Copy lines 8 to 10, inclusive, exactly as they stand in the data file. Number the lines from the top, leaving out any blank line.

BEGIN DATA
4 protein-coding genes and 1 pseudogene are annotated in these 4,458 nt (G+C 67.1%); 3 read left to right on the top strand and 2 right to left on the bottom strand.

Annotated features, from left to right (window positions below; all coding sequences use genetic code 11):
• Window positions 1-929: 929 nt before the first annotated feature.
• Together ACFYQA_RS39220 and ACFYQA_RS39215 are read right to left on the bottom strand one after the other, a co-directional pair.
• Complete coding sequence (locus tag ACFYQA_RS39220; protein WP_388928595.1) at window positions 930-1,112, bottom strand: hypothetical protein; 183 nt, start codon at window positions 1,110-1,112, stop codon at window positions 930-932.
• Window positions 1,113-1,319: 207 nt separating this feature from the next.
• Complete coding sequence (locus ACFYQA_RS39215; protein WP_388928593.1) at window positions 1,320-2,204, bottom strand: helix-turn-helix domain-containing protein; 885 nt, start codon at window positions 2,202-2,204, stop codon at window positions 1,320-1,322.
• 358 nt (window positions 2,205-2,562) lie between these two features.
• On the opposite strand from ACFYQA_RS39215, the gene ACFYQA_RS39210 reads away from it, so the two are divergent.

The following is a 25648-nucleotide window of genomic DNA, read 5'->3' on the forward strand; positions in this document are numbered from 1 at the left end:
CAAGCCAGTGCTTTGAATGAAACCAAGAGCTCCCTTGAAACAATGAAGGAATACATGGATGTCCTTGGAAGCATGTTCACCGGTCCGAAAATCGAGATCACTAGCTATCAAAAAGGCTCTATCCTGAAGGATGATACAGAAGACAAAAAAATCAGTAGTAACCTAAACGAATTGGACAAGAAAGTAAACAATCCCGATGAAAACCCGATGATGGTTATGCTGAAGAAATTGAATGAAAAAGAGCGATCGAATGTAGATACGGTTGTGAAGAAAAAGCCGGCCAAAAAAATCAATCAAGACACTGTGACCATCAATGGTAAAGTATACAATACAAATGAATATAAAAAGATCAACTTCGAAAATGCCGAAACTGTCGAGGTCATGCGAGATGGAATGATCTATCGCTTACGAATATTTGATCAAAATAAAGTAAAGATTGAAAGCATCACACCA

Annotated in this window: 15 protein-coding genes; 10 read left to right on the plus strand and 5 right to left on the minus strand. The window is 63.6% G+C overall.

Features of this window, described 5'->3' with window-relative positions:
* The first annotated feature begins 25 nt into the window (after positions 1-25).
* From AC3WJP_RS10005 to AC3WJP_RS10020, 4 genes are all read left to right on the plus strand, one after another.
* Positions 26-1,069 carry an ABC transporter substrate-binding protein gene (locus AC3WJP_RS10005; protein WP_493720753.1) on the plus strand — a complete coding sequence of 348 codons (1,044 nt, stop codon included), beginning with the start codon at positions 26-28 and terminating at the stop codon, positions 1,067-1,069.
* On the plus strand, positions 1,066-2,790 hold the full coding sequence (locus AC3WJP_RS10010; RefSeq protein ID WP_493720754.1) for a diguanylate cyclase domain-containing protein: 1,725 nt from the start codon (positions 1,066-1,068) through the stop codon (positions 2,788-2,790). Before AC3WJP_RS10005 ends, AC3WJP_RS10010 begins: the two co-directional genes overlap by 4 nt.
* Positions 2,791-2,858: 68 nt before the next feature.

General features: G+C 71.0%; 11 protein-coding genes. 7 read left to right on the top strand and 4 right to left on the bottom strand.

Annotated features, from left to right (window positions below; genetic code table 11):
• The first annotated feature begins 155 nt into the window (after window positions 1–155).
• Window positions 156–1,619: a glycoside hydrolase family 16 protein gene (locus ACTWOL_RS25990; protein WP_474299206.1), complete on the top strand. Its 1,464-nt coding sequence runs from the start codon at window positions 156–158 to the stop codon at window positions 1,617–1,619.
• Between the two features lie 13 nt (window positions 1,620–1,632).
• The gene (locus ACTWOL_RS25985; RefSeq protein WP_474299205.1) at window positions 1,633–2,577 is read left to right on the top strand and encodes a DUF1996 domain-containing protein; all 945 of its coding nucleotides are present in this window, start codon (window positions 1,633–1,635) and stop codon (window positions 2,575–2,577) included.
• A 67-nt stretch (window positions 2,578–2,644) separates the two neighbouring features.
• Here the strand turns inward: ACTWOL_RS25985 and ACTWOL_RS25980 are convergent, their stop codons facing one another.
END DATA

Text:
• 358 nt (window positions 2,205-2,562) lie between these two features.
• On the opposite strand from ACFYQA_RS39215, the gene ACFYQA_RS39210 reads away from it, so the two are divergent.

The following is a 25648-nucleotide window of genomic DNA, read 5'->3' on the forward strand; positions in this document are numbered from 1 at the left end: